Hey! Morgan here, Editor at Koi-Fly Creative. I’m here to talk to you about the newest, biggest trend in content creation – vertical video – and how I edited a recent project for Christian Crosby, In-Arena Host for the Philadelphia 76ers and creator of the Live Life Nice brand and clothing line which includes sweatpants, t-shirts and hoodies.
It’s official – vertical video is in. The stats are astounding and are continuing to rise day by day. Around 81 percent of Americans own a smartphone, and an estimated 51 percent of Americans currently use smartphones as their primary means of online access. Out of all those smartphone owners, 94 percent hold their phone vertically whether it’s for texting, calling, banking, scrolling through news feeds and more.
The reason so many brands and social platforms are jumping on the vertical bandwagon is because they want their viewers to stay engaged with their content as long as possible. Instagram is a key player in this new phenomenon. Instagram’s newest feature, IGTV, allows any user to post video content up to 10 minutes long, and up to one hour long for larger or certified accounts. Instagram’s Story feature is also a great way for users to post vertical video.
Vertical Video and Retail
The main way retail companies are selling their products on social media is through video, especially on IGTV and Instagram stories. Koi-Fly partnered with Christian to create videos that would be posted on Live Life Nice’s Instagram Stories and IGTV to highlight the collection. Christian’s personal Instagram account has a large following, which only helps with promoting his new line because he can reach over 80,000 people and even more when his followers share his content with their followers. So what better way to showcase his new line than creating short, creative videos of people wearing his clothes? The videos will drive more traffic to his website – especially with the “Swipe Up To Shop” option on each video posted on IGTV.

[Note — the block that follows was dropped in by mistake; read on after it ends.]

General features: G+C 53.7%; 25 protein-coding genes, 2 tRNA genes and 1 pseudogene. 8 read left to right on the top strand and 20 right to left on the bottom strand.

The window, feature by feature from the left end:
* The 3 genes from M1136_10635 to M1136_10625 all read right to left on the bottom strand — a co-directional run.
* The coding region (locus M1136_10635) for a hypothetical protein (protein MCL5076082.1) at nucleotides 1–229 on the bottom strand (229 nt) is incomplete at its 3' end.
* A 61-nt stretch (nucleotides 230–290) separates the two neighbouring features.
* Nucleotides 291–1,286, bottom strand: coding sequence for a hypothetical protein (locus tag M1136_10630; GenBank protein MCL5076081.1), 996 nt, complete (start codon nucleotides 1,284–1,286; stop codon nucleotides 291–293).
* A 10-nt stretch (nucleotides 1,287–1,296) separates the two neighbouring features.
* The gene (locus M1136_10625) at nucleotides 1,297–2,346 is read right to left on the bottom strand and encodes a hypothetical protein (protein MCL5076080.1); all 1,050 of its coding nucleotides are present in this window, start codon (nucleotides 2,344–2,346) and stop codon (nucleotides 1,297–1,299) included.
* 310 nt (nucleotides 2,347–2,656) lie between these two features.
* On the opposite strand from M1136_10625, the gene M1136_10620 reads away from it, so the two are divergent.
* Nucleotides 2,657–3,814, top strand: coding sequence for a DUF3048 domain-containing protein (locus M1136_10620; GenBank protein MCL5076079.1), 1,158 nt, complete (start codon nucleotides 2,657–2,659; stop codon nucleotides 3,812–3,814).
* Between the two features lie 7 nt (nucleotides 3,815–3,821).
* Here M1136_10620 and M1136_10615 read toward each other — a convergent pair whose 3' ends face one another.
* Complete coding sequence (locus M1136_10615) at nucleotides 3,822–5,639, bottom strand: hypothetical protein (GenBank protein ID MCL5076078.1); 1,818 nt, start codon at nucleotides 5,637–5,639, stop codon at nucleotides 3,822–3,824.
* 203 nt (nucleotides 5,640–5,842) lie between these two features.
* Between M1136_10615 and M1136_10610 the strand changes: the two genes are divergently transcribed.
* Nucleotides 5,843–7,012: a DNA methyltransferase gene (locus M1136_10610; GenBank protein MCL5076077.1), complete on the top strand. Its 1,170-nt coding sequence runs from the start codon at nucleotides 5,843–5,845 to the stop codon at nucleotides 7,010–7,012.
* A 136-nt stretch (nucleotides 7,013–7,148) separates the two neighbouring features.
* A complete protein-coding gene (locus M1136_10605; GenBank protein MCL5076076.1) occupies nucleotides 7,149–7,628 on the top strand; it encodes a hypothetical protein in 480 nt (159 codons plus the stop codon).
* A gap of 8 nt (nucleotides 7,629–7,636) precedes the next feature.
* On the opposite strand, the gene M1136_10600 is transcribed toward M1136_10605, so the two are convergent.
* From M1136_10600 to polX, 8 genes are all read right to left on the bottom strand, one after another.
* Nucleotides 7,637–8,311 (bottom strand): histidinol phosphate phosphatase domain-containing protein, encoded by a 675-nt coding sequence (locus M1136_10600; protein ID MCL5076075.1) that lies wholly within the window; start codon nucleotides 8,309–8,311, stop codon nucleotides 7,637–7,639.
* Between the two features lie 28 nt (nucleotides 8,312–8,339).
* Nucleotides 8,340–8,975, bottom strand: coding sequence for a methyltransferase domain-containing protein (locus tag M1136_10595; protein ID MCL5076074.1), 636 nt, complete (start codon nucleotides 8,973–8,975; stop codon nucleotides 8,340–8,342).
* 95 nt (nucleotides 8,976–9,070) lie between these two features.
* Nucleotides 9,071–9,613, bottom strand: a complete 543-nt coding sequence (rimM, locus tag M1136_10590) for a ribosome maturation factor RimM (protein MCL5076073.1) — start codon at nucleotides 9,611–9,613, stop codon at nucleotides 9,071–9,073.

Before we filmed for Live Life Nice, our producer Leslie Schmidt generated different ideas and concepts for the best way to feature the clothing.
“It’s fun and challenging taking vertical space and thinking of new creative ways of using the anticipated margins. We shot everything horizontally, but had wireframes on the screen set with the specs for vertical video (9:16). This allows us to have more material and creativity when it comes to editing in the vertical space,” Leslie said.
We anticipated shooting the videos in a way that made them more engaging to the eye rather than having just a single person mid shot in front of the camera. Landscape video allows for the rule of thirds where the subject can be set off slightly to the side, making the composition look amazing.
Vertical video doesn’t have the same exact rules as landscape video, so you have to think of other ways to make the viewer’s eye move in the limited space. The more content shot, the more unique and visionary ideas come out of an editor’s mind and into the videos he or she creates.
I was the lead editor on this project, and once I got the hard drives I started the process of looking through the footage to see what I had to work with. What made the footage particularly interesting were the models – they were from the 76ers Dunk Squad, so I had full range to get creative with the flips, headstands and spins they performed on set. This created more visual effects, making the edits more interesting and visually appealing. My gears started turning and I visualized how I could place each clip in the vertical frame to make it just as engaging as landscape videos. What takes a video project to the next level is the perfect selection of music; this is where the music selection process is key.